First Person: The Graphic Novel- Evaluation

Finishing my Novel was most definitely a challenge. Although, it was during this project that I found a lot out about myself. Struggling with time management was most definitely the major issue with this project, as I had such a grand idea and wanted to do so much, yet just couldn’t handle the amount of time given. It was during this that I discovered the reason I had such a hard time understanding how to control time, and that was the presence of ADHD. Unfortunately, it was too late into this project that I managed to take the step towards getting diagnosed which lead to my novel suffering.

Fortunately, as I was granted a chance to finish my novel in a retrieval, I ensured to get it scrubbed up to a level I would be happy to show in public.

Now that the issue which effected this project is under control, I will be moving on ensuring to take back the amount of passion and excitement in approaching my projects.

Although this project was most definitely a difficult one, it has been a lot of fun. Creating comics is a hobby of mine, so be able to bring it into a project was completely exhilarating.

One main thing I would change about the final outcome if I could, would be to get a software made for novel making, as I discovered photoshop has a feature which makes comic/ graphic novel making more approachable, I would like to experiment with that more in the future.

Overall, I found this quite a life changing project, both in regaining my passion for comic making, but also facing problems and overcoming them by discovering more about myself.

A selection of a few of my favourite panels/ panels which I believe have the most importance or aesthetic stimulation are placed below. Thank you for following me on my journey of creating this comic.

First Person: The Graphic Novel- Showing metaphor and finalising panels.

So far I have found the process of digitally colouring my illustrations to be quite enjoyable, as the handiness of it is impeccable. When taking the images into Photoshop, I selected the layer that the photo of my illustration is on and selected the multiply tool in order to remove the white in the image, therefore allowing me to create a layer beneath the illustration to colour under the line art yet on top of the white. I also add more definition to the line art by using the ink took in photoshop and drawing over a few of the lines. I took a photo mid process to illustrate the method in progress:

I decided that I wanted a limited colour palette which still had enough potential to create semi- realism images. This is so the images could hold a lot more connection to the readers, and allow them to feel as though they are part of the same world as the main character.

I am going to do close up of hands in my novel, to illustrate the metaphor of the artists hands being stolen/ non existent once their art is perceived as belonging to someone else. As unless you claim your work online in a clear manner, it is easy for someone to get there before you and claim your work as their own if you are not careful enough. The melting/ disintegrating hands will also show how the artists suffer by others selfishness in trying to receive popularity on social media by discrediting work of artists who put their heart and soul into their creations.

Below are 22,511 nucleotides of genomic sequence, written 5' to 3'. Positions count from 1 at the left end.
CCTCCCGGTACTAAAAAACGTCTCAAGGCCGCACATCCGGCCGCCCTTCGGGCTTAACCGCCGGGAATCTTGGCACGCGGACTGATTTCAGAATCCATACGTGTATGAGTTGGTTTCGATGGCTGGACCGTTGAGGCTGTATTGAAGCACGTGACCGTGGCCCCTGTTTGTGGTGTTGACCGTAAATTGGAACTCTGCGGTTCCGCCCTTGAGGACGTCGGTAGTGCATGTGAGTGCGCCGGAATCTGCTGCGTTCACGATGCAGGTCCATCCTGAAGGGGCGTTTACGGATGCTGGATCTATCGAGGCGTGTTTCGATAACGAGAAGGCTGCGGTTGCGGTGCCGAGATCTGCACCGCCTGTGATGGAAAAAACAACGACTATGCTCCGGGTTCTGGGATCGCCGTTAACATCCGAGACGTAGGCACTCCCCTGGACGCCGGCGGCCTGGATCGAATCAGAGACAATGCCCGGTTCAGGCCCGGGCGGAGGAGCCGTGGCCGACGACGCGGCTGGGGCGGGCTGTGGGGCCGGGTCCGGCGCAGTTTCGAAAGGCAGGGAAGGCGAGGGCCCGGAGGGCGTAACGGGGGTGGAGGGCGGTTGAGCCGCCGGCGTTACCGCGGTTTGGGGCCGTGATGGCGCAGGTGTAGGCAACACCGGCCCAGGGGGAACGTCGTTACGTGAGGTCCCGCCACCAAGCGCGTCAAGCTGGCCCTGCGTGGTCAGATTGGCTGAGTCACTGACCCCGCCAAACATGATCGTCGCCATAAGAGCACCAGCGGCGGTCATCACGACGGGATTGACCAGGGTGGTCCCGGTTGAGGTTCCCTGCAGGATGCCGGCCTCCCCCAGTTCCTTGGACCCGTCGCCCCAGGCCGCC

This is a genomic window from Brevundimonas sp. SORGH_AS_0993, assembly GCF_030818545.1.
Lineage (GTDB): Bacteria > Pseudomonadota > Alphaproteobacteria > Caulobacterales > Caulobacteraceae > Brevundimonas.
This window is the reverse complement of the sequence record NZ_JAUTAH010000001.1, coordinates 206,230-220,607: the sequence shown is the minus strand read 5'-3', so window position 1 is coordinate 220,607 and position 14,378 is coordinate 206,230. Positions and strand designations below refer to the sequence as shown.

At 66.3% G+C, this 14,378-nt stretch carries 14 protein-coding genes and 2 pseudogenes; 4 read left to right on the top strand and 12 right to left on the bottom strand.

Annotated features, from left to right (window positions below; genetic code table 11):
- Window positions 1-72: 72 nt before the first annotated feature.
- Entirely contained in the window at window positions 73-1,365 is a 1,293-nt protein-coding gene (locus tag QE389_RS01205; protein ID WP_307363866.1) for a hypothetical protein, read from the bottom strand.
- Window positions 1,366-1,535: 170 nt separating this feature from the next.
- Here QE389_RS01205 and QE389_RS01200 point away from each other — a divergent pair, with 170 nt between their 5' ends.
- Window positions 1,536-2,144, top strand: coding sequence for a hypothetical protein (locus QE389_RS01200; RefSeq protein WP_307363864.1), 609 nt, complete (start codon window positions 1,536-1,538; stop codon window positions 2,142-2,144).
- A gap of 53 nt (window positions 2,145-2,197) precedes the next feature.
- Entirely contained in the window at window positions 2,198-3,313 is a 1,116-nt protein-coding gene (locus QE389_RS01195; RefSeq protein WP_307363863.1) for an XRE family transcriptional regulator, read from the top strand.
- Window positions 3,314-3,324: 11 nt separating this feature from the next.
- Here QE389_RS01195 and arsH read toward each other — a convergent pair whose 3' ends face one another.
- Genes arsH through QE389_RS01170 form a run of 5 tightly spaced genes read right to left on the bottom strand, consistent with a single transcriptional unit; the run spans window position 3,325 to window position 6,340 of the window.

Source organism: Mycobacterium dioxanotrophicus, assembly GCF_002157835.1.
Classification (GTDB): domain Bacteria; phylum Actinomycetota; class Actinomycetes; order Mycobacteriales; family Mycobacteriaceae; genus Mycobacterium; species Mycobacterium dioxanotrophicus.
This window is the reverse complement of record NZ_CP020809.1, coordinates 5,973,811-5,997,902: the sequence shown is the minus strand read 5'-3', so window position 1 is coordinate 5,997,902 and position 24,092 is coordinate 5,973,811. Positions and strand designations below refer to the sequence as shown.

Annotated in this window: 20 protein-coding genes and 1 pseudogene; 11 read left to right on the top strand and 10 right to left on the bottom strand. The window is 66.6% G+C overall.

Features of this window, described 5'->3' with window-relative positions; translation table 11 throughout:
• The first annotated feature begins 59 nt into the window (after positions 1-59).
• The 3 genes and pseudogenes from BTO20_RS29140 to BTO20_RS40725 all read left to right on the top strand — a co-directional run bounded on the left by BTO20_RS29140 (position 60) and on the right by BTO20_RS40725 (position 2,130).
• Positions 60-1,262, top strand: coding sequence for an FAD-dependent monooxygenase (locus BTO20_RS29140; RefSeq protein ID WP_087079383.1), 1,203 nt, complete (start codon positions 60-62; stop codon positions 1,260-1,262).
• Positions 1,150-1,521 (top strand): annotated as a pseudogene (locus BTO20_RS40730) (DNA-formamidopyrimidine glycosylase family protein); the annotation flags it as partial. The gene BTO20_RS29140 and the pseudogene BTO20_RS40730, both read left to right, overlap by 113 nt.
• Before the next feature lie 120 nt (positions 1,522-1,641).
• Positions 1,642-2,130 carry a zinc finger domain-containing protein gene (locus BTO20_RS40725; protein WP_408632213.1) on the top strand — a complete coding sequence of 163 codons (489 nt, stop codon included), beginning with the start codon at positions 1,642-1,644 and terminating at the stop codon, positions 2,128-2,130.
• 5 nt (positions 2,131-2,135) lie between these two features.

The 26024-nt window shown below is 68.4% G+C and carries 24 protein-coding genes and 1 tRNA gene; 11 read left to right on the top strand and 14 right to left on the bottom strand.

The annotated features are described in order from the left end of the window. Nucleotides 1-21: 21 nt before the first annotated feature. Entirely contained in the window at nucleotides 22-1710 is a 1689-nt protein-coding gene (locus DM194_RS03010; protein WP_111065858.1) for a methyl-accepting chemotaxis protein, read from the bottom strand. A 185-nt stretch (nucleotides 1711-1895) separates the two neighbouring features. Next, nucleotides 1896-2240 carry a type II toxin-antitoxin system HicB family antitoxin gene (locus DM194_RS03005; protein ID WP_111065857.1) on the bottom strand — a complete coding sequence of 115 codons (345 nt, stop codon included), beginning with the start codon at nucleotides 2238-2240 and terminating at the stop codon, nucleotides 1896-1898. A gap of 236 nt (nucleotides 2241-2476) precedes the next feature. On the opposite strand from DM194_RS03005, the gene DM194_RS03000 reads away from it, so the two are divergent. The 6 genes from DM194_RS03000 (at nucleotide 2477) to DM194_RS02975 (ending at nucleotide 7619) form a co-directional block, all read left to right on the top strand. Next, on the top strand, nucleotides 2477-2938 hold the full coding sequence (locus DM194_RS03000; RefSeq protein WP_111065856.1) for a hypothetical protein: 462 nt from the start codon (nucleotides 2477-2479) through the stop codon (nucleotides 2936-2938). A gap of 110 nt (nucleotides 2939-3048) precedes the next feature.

I am now starting to put together the pages of the novel using Microsoft PowerPoint. Now, I know this software is not made for creating novel panels, although, as I currently am not able to leave my desk space (due to medical reasons) I have adapted to using it to create my novel.

I believe it is working well. The only downside I have found to using it so far is the fact that it is potentially impossible to cut the frames (the illustrations) in a shape that is not square/ rectangle like. Although, I can add text that goes outside of the frame, which still offers the break of reality illusion, which theoretically draws the reader in further, as it appears reality and the novel world are combining.

Moving the Museum: Review.

This project has been one to truly test my limits of creativity and understanding of how much work goes in to creating a piece which can live up to an appropriate standard to be part of a collective exhibition within Cardiff’s National Museum.

I found this project to be quite a challenge to complete to a standard of my past projects due to the amount of research and tasks I had given myself; although I managed to push myself to create a good body of work/ development which lead to a successful final outcome.

When first exploring this brief I had no clue as to where to start. Do I start with research? Drawing observation? Idea Generation? After contemplating within my sketchbook, we were faced with a task which started to create some rough initial ideas in my head.